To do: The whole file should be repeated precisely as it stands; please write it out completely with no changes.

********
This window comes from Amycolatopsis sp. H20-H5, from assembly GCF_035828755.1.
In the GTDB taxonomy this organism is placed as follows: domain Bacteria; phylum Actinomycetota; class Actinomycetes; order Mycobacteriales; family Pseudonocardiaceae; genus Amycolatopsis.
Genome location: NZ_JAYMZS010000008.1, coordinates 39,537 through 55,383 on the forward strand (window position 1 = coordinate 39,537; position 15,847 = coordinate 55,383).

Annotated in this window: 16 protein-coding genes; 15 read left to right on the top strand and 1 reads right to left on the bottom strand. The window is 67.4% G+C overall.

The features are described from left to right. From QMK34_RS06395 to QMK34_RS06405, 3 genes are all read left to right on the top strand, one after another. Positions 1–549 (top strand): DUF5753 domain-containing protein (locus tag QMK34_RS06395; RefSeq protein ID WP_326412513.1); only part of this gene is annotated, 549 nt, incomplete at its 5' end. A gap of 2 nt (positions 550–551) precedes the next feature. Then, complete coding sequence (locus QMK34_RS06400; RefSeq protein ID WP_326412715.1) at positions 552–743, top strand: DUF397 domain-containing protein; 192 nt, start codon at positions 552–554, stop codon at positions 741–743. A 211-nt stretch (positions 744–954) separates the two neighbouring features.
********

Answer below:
This window comes from Amycolatopsis sp. H20-H5, from assembly GCF_035828755.1.
In the GTDB taxonomy this organism is placed as follows: domain Bacteria; phylum Actinomycetota; class Actinomycetes; order Mycobacteriales; family Pseudonocardiaceae; genus Amycolatopsis.
Genome location: NZ_JAYMZS010000008.1, coordinates 39,537 through 55,383 on the forward strand (window position 1 = coordinate 39,537; position 15,847 = coordinate 55,383).

Annotated in this window: 16 protein-coding genes; 15 read left to right on the top strand and 1 reads right to left on the bottom strand. The window is 67.4% G+C overall.

The features are described from left to right. From QMK34_RS06395 to QMK34_RS06405, 3 genes are all read left to right on the top strand, one after another. Positions 1–549 (top strand): DUF5753 domain-containing protein (locus tag QMK34_RS06395; RefSeq protein ID WP_326412513.1); only part of this gene is annotated, 549 nt, incomplete at its 5' end. A gap of 2 nt (positions 550–551) precedes the next feature. Then, complete coding sequence (locus QMK34_RS06400; RefSeq protein ID WP_326412715.1) at positions 552–743, top strand: DUF397 domain-containing protein; 192 nt, start codon at positions 552–554, stop codon at positions 741–743. A 211-nt stretch (positions 744–954) separates the two neighbouring features.